GI Symbol News with Dr Alan Barclay
Reducing your risk of breast cancer through a healthy lifestyle
In Australia and the US, breast cancer accounts for around 1 in 4 cases of all cancers, and the number of cases has more than doubled over the past 25 years.
There are a large number of risk factors for breast cancer that you can’t do anything about such as your genes and family background, the number of children you have, your age at when your first child is born, and your age at menarche and menopause. However, there are also a number of risk factors related to your diet and lifestyle that you can do something about.
The main risk increasers include the usual suspects.
- Excessive alcohol consumption increases the risk of developing breast cancer. The risk increases with the amount of alcohol consumed. Women who drink 2 or more standard drinks a day have about a 21% increased risk of developing breast cancer compared to those who do not drink at all.
- High fat diets have been found to increase the risk of developing breast cancer by 10–15%, and high processed meat consumption (e.g. more than 3 serves a week) has been found to increase the risk by 8%.
- Being overweight or obese has been found to increase breast cancer risk in women by 9% after menopause.
A recently published systematic review and meta-analysis has added another to the risk increaser list, finding that a high GI diet may increase the risk of breast cancer by 8% when a high (GI 60 or more) diet compared to a low GI diet (GI 45 or less) is consumed for 5 years or more.
Three key risk reducers are regular exercise, eating plenty of dairy foods and enjoying an all-round healthy, balanced diet.
- Regular exercise reduces the risk of breast cancer by up to 25%. The American Cancer Society recommends 45–60 minutes of moderate intensity physical activity on 5 or more days a week to help reduce the risk of developing breast cancer.
- Consuming plenty of dairy foods (that’s more than 2–3 serves a day) has been found to decrease the risk of developing breast cancer by 15%, most likely due to their high calcium content.
- Eating an all round healthy diet has been shown to decrease the risk of developing breast cancer by 11%. This analysis did not take GI into account, and the one study that did found a 32% risk reduction!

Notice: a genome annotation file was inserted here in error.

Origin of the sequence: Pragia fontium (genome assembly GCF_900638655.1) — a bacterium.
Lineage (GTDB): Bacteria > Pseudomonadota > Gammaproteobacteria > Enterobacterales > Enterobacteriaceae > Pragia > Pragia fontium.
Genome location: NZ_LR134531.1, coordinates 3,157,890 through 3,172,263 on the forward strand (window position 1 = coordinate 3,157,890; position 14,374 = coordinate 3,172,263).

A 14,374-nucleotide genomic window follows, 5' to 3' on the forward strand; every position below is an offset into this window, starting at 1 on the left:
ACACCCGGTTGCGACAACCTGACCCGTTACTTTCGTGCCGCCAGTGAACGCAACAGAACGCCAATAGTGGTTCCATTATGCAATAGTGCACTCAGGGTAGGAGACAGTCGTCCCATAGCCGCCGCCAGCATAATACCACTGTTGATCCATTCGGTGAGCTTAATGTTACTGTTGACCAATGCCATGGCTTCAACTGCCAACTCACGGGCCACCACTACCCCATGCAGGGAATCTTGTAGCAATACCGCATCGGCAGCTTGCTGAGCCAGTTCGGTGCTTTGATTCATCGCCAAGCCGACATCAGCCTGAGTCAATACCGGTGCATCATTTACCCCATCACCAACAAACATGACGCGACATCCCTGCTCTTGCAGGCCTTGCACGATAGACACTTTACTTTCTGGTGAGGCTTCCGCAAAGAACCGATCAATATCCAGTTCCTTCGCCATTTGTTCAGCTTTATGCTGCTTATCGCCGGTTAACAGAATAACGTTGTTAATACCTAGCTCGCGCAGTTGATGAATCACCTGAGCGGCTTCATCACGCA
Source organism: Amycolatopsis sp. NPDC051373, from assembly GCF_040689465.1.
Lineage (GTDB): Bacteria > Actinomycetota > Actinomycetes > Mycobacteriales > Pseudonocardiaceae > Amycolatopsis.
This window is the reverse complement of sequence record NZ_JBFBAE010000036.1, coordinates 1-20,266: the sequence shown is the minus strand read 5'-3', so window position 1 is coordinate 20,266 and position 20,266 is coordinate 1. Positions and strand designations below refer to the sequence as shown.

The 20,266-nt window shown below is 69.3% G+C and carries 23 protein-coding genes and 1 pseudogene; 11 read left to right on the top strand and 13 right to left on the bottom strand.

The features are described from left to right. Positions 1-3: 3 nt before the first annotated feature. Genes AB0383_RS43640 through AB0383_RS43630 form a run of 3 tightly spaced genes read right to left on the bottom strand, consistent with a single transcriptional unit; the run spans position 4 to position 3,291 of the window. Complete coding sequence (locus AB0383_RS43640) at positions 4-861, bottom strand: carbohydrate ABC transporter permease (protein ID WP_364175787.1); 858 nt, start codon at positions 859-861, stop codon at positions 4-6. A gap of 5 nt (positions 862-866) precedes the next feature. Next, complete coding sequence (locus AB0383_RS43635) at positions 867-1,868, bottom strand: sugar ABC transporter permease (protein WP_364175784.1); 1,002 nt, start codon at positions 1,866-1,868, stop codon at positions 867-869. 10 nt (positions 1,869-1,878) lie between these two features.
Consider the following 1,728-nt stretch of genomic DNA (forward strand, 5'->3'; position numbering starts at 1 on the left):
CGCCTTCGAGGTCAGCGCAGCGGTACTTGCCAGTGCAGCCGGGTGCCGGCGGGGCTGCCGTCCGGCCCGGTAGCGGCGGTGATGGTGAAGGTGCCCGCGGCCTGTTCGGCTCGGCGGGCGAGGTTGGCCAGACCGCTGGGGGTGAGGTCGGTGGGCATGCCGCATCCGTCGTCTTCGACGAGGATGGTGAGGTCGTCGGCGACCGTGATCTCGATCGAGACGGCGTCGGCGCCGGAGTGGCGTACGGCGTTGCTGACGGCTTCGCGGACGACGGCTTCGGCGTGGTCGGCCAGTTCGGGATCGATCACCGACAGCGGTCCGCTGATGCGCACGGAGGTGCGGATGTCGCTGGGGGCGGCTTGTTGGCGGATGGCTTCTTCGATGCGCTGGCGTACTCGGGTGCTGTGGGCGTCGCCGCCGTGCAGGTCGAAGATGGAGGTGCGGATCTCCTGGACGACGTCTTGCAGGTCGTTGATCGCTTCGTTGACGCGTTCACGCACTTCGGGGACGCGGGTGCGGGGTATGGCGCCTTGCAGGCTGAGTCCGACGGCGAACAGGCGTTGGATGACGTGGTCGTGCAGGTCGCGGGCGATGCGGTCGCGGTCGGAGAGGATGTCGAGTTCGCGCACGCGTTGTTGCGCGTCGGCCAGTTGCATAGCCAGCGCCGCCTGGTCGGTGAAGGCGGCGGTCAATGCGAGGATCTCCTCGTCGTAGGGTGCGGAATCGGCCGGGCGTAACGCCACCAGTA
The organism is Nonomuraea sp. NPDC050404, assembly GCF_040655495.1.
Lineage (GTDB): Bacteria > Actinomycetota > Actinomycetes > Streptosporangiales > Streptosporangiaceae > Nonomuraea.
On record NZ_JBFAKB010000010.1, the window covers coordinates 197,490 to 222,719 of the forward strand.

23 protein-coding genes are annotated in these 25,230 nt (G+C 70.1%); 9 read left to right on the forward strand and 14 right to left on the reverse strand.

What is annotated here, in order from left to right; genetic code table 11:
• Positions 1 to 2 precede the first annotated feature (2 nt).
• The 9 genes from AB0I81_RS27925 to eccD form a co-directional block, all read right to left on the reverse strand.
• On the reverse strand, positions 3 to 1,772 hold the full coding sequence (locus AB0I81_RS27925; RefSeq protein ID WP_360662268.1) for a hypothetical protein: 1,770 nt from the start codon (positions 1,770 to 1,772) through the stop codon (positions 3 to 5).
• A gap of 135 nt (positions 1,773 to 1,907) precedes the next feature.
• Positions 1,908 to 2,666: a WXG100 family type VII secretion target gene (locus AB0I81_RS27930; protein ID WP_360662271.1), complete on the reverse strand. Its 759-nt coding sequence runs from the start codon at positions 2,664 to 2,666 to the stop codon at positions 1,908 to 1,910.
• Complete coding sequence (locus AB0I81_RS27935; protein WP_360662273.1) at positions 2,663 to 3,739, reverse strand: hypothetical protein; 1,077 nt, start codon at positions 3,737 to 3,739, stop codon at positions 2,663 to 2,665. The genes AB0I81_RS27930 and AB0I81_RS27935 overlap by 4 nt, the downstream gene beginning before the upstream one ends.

How do you go low GI? To reduce the average GI of your diet by 10–15 units, simply swap any high GI foods that you may be eating with low GI alternatives. For example, swap high GI breads and breakfast cereals for low GI ones. A 10–15 unit difference for each food you eat within all of the major food groups will make a difference as it all adds up.
Here at the GI Foundation, we are big fans of the ‘this for that’ swap it approach. The reason why is relatively simple: the GI was originally designed to choose the better options within each food group.
In Australia, the easiest way to find all round healthy low GI choices is to look for foods with the low GI symbol: not only have they had their GI tested at an accredited lab, but they must also meet category specific nutrient criteria for calories/kilojoules, total and saturated fat, sodium (salt), and where appropriate fibre and calcium.
Elsewhere in the world, checkout the GI News’ 10 tips to reduce the GI of your diet, make use of the GI database at www.glycemicindex.com or pick up a copy of the annual Shopper’s Guide to GI Values (it’s published in Australia, New Zealand and the US/Canada.
The GI Symbol, making healthy low GI choices easy choices
For more information about the GI Symbol Program
Dr Alan W Barclay, PhD
Chief Scientific Officer
Glycemic Index Foundation (Ltd)
Phone: +61 (0)2 9785 1037
Mob: +61 (0)416 111 046
Fax: +61 (0)2 9785 1037